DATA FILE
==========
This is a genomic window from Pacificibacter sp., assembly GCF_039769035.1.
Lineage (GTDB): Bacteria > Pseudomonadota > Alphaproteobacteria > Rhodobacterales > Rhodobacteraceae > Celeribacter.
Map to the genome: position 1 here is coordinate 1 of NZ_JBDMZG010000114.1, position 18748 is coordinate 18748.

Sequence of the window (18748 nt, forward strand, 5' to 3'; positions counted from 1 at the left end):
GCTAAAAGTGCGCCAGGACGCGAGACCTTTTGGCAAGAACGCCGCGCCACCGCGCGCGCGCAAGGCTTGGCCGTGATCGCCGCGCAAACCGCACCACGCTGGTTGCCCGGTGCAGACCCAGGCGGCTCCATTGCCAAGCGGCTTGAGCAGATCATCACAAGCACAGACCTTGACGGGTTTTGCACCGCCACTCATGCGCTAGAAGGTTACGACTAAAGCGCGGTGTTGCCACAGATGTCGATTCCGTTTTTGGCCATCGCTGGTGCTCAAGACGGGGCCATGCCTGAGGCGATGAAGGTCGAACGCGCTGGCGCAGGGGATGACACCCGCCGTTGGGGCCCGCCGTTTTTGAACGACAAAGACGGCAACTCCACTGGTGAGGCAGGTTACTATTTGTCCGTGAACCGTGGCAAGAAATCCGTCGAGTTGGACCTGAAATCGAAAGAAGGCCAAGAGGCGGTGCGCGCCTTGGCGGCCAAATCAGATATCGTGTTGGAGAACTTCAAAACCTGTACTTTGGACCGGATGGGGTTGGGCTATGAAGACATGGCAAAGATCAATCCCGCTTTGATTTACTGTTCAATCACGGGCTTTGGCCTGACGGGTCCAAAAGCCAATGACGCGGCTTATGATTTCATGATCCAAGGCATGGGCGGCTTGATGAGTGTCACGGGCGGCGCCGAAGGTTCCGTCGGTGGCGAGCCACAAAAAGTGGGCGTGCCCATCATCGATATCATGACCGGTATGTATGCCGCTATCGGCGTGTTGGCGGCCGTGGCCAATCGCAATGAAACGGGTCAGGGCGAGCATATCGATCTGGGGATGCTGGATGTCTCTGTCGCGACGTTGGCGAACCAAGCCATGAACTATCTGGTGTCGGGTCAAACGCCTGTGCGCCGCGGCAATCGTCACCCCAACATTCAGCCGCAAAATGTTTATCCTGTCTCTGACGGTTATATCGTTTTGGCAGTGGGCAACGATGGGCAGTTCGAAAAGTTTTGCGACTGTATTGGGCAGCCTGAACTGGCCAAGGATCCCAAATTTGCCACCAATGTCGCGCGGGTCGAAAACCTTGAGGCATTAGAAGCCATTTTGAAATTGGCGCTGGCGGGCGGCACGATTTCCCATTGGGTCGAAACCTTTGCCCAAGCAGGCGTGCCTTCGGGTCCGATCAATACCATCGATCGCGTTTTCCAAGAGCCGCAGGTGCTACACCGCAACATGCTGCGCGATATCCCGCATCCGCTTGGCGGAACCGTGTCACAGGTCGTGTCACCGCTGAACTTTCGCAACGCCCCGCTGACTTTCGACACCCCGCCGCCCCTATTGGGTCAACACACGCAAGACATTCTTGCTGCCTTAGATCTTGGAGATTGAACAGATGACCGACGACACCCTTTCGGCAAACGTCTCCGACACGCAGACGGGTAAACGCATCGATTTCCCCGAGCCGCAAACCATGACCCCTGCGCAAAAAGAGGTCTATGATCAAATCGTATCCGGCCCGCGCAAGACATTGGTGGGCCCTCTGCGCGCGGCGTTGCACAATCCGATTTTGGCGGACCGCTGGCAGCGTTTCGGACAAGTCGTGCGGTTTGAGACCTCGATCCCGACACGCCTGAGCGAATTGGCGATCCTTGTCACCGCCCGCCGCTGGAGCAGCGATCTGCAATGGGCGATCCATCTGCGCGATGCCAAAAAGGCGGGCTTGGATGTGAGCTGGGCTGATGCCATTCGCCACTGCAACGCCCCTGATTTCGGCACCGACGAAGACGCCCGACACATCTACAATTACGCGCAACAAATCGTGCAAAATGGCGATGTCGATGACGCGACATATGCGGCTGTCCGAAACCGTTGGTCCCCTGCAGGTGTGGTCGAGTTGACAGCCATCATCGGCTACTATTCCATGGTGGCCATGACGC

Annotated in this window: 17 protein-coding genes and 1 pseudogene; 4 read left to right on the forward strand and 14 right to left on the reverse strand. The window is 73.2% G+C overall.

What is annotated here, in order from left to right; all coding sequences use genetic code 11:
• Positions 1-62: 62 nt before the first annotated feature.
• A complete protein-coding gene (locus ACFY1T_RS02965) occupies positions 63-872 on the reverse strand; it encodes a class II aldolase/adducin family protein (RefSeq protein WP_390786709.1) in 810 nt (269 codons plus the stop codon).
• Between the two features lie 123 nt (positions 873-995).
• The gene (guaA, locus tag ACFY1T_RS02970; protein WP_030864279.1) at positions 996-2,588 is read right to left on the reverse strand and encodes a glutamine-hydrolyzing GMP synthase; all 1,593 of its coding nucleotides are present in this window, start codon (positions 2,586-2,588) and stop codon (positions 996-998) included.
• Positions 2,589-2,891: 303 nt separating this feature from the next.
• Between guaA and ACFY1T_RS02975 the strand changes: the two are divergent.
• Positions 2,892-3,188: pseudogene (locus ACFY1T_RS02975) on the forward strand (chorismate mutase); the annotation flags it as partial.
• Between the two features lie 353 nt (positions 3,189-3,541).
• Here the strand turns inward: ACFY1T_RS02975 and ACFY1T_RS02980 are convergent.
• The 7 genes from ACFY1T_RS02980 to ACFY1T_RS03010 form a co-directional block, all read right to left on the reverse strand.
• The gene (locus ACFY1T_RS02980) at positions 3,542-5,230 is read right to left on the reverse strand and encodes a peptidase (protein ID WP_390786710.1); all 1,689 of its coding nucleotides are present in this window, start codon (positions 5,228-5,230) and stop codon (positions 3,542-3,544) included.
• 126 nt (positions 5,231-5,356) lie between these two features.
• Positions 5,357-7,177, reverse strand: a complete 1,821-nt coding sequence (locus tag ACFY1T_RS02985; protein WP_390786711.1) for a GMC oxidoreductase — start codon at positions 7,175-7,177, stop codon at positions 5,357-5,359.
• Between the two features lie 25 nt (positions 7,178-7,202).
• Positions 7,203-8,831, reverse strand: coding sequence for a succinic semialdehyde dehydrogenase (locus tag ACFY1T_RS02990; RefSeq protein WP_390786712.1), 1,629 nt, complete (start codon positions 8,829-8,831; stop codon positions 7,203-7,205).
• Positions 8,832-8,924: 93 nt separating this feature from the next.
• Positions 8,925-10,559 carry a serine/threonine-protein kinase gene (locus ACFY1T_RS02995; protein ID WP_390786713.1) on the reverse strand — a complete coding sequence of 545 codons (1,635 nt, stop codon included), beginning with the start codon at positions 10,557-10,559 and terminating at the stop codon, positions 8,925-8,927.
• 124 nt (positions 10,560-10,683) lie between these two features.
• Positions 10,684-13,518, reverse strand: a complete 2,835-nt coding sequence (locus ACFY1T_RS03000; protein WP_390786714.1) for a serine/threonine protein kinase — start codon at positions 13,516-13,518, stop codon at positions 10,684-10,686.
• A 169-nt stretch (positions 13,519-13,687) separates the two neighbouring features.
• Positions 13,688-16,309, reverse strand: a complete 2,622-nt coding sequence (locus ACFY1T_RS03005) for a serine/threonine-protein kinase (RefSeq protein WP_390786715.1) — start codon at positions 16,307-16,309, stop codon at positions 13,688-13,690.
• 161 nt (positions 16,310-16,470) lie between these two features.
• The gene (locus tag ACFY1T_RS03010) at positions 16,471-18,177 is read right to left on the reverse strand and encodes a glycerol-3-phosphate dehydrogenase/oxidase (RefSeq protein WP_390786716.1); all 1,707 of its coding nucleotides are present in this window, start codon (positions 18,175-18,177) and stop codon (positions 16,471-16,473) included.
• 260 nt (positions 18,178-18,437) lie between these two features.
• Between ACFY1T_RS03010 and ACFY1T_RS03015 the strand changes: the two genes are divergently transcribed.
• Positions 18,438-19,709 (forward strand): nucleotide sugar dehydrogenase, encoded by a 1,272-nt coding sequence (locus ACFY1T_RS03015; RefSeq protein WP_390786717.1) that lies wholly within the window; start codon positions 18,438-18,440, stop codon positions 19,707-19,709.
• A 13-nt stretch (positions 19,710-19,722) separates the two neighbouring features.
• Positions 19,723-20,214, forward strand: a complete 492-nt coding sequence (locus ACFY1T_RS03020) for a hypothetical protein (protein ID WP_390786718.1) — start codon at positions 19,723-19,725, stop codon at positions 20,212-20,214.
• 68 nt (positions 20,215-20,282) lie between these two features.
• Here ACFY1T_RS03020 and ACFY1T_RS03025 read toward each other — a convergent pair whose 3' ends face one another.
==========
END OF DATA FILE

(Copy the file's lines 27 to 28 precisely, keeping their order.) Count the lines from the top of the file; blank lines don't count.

• A 169-nt stretch (positions 13,519-13,687) separates the two neighbouring features.
• Positions 13,688-16,309, reverse strand: a complete 2,622-nt coding sequence (locus ACFY1T_RS03005) for a serine/threonine-protein kinase (RefSeq protein WP_390786715.1) — start codon at positions 16,307-16,309, stop codon at positions 13,688-13,690.